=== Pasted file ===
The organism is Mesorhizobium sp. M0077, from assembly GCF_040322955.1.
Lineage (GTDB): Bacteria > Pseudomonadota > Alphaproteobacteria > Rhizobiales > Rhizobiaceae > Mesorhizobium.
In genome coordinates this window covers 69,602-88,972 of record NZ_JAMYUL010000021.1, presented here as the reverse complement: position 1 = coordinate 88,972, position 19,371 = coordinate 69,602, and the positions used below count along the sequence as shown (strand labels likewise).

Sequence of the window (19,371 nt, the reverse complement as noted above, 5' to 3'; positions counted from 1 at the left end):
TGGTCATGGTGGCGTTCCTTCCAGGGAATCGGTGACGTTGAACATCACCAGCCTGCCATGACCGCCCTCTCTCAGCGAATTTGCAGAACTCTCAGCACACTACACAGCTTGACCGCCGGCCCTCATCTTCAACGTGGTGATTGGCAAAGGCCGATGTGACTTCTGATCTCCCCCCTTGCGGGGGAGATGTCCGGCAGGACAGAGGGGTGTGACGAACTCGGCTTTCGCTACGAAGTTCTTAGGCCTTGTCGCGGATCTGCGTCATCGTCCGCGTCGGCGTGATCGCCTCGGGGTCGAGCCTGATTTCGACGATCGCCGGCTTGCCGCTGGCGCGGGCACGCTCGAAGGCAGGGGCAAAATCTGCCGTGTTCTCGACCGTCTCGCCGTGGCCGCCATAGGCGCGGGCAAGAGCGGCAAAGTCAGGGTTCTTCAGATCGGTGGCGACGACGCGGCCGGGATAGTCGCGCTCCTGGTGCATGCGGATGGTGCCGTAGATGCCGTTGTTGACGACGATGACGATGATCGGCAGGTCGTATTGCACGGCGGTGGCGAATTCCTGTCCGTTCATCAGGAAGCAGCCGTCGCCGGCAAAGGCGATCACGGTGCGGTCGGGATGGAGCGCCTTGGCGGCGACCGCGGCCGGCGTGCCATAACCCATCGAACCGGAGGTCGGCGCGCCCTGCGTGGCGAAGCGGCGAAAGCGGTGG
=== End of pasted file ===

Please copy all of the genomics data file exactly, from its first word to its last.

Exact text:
The organism is Mesorhizobium sp. M0077, from assembly GCF_040322955.1.
Lineage (GTDB): Bacteria > Pseudomonadota > Alphaproteobacteria > Rhizobiales > Rhizobiaceae > Mesorhizobium.
In genome coordinates this window covers 69,602-88,972 of record NZ_JAMYUL010000021.1, presented here as the reverse complement: position 1 = coordinate 88,972, position 19,371 = coordinate 69,602, and the positions used below count along the sequence as shown (strand labels likewise).

Sequence of the window (19,371 nt, the reverse complement as noted above, 5' to 3'; positions counted from 1 at the left end):
TGGTCATGGTGGCGTTCCTTCCAGGGAATCGGTGACGTTGAACATCACCAGCCTGCCATGACCGCCCTCTCTCAGCGAATTTGCAGAACTCTCAGCACACTACACAGCTTGACCGCCGGCCCTCATCTTCAACGTGGTGATTGGCAAAGGCCGATGTGACTTCTGATCTCCCCCCTTGCGGGGGAGATGTCCGGCAGGACAGAGGGGTGTGACGAACTCGGCTTTCGCTACGAAGTTCTTAGGCCTTGTCGCGGATCTGCGTCATCGTCCGCGTCGGCGTGATCGCCTCGGGGTCGAGCCTGATTTCGACGATCGCCGGCTTGCCGCTGGCGCGGGCACGCTCGAAGGCAGGGGCAAAATCTGCCGTGTTCTCGACCGTCTCGCCGTGGCCGCCATAGGCGCGGGCAAGAGCGGCAAAGTCAGGGTTCTTCAGATCGGTGGCGACGACGCGGCCGGGATAGTCGCGCTCCTGGTGCATGCGGATGGTGCCGTAGATGCCGTTGTTGACGACGATGACGATGATCGGCAGGTCGTATTGCACGGCGGTGGCGAATTCCTGTCCGTTCATCAGGAAGCAGCCGTCGCCGGCAAAGGCGATCACGGTGCGGTCGGGATGGAGCGCCTTGGCGGCGACCGCGGCCGGCGTGCCATAACCCATCGAACCGGAGGTCGGCGCGCCCTGCGTGGCGAAGCGGCGAAAGCGGTGG